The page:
What I could live with, in the short term, is the suggestion that there would be no reset of a collapsed scrum with the referee awarding a free kick instead. That’s great as long as the official gives the free kick to the right side!
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Domestic club rugby
The IRFU will do well to remember that less than 5% of the rugby playing population in this country perform at the professional level. There isn’t a rugby club in the country that hasn’t been affected by the pandemic from both a financial and welfare perspective.
The clubs need direction, support and a vision of what shape the new season is likely to take. Change in the way the club game is administered is badly needed.
If anything, the pandemic has served to highlight the need for the professional arm of the game to be run separately to its amateur counterpart, two distinct operations operating under the IRFU umbrella.
The IRFU website profiles the 25 members of its committee. All have come from clubland, have contributed handsomely to the game at a variety of levels in the past and currently to various different IRFU committees.
The management committee is the most high profile of these given that, along with the Professional Game Board, it is tasked with running the professional arm of the game.
That committee includes eight members from the wider IRFU committee, supplemented by a number of full-time professional staff including the CEO Philip Browne and Director of Rugby David Nucifora.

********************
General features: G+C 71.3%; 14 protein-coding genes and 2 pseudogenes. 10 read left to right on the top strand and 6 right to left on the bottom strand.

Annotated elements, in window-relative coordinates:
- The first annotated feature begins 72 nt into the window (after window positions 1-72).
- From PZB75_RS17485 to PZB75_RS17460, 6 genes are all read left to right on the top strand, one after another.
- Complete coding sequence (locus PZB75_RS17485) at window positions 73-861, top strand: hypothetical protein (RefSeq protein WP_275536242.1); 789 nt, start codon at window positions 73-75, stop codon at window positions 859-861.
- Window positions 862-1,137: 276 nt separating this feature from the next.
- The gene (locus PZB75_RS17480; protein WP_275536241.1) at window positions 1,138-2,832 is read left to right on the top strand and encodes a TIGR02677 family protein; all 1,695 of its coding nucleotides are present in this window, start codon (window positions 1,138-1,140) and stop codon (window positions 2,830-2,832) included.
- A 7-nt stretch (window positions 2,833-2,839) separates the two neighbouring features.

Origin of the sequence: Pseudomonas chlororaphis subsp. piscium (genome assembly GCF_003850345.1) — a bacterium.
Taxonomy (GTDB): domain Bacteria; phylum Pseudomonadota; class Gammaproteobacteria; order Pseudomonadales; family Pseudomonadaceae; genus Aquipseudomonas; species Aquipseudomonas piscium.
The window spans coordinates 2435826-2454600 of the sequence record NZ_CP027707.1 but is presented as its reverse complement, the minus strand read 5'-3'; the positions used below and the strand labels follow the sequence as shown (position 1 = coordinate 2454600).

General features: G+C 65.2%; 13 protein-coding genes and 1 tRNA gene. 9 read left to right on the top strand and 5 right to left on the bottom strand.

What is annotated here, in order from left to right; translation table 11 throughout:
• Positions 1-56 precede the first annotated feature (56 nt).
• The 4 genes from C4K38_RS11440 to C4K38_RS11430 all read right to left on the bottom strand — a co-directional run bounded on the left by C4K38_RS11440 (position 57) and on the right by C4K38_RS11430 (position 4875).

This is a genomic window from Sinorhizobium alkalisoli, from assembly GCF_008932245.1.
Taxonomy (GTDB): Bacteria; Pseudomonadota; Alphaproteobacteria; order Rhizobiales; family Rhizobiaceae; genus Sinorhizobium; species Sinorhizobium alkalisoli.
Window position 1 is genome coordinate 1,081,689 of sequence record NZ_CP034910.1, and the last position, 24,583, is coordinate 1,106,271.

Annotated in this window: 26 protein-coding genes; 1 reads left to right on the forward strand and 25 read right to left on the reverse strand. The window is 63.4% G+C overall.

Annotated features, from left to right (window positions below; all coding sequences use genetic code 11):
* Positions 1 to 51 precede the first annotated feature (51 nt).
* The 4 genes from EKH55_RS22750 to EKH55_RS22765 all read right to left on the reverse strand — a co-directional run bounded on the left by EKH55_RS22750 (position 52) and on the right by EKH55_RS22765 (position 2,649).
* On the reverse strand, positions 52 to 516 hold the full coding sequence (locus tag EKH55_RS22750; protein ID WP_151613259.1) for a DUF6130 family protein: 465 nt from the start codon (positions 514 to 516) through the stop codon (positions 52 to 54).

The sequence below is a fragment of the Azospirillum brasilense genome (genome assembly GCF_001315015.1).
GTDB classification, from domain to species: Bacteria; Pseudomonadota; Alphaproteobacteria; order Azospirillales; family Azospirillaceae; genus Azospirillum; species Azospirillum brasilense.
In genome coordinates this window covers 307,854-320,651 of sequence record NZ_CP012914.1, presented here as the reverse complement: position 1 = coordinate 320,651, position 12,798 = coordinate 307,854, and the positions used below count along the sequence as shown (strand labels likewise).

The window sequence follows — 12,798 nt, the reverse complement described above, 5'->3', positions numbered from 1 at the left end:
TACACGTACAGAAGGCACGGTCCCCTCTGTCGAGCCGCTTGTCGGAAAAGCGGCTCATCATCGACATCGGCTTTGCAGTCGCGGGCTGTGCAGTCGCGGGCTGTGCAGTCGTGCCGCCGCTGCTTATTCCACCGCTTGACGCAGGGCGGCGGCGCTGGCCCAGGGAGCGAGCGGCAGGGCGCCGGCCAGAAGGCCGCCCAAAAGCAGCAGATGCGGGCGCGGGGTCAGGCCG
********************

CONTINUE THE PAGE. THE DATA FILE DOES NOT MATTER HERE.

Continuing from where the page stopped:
Most at committee level aspire to become as close as possible to the national team but the professional game doesn’t require that level of input from the amateur ranks.
The time has come for a strong cohort of the committee members to be tasked specifically with administering the amateur game and representing the best interests of the clubs nationally.
In highlighting last week the financial challenges facing the IRFU, Browne struck a chord when declaring that the union was “spending tomorrow’s money today” in order to keep things afloat.
While the professional side of the house is the immediate priority, any further dilution of the club game and its ability to attract young boys and girls will not serve the game well in the longer term.
From the club's perspective, having Browne highlight once again that an annual sum of between €700-800k - the yearly rent saved as a result of purchasing the union’s headquarters from the net sales proceeds of lands sold at Newlands Cross - is great news for the amateur game.
What is required now is a transparent plan for where and how that money is going to be invested in the amateur game on an annual basis. Currently much of it flows towards employing development officers with a view to increasing participation numbers at various levels. That in turn leads to potentially bigger grants from Sport Ireland.
It is also proposed to invest in the development of rugby hubs around the country which sounds like a good initiative and one that clubs in the respective catchment areas should be encouraged to become actively involved in.
The showcase for the club game is the All-Ireland League and that’s in need of a revamp.
Clubs in the top two divisions, who play a key role in the development of the future professionals currently involved in the provincial academies, should receive grants for providing specialist coaching, quality strength and conditioning and state-of-the-art analysis which would contribute to raising the standards further.
The problem here is that with 50 clubs, spread countrywide over the five AIL divisions, you are never going to find common ground. Sadly, it has become a race to the bottom.
The IRFU need to take the initiative here and stop sitting on the AIL fence. Serious leadership is required on all fronts.